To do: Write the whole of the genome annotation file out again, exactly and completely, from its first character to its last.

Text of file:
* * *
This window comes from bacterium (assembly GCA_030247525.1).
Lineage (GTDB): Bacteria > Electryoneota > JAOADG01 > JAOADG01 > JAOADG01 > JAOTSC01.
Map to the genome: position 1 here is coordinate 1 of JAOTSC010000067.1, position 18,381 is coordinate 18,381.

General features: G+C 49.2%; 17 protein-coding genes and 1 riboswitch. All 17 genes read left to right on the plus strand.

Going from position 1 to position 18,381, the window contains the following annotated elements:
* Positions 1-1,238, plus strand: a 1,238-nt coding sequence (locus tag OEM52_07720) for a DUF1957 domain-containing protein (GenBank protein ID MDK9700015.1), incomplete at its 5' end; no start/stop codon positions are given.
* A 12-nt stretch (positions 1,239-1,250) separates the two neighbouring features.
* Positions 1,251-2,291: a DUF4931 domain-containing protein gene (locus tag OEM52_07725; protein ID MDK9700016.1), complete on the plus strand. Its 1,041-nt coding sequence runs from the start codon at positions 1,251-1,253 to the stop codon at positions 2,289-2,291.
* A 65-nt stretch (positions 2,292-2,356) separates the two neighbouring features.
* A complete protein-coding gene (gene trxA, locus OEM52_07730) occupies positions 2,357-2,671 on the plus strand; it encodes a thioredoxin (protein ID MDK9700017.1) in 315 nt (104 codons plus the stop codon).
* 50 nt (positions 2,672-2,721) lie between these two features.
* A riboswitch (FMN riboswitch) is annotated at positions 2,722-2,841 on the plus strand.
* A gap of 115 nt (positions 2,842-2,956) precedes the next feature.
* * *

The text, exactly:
This window comes from bacterium (assembly GCA_030247525.1).
Lineage (GTDB): Bacteria > Electryoneota > JAOADG01 > JAOADG01 > JAOADG01 > JAOTSC01.
Map to the genome: position 1 here is coordinate 1 of JAOTSC010000067.1, position 18,381 is coordinate 18,381.

General features: G+C 49.2%; 17 protein-coding genes and 1 riboswitch. All 17 genes read left to right on the plus strand.

Going from position 1 to position 18,381, the window contains the following annotated elements:
* Positions 1-1,238, plus strand: a 1,238-nt coding sequence (locus tag OEM52_07720) for a DUF1957 domain-containing protein (GenBank protein ID MDK9700015.1), incomplete at its 5' end; no start/stop codon positions are given.
* A 12-nt stretch (positions 1,239-1,250) separates the two neighbouring features.
* Positions 1,251-2,291: a DUF4931 domain-containing protein gene (locus tag OEM52_07725; protein ID MDK9700016.1), complete on the plus strand. Its 1,041-nt coding sequence runs from the start codon at positions 1,251-1,253 to the stop codon at positions 2,289-2,291.
* A 65-nt stretch (positions 2,292-2,356) separates the two neighbouring features.
* A complete protein-coding gene (gene trxA, locus OEM52_07730) occupies positions 2,357-2,671 on the plus strand; it encodes a thioredoxin (protein ID MDK9700017.1) in 315 nt (104 codons plus the stop codon).
* 50 nt (positions 2,672-2,721) lie between these two features.
* A riboswitch (FMN riboswitch) is annotated at positions 2,722-2,841 on the plus strand.
* A gap of 115 nt (positions 2,842-2,956) precedes the next feature.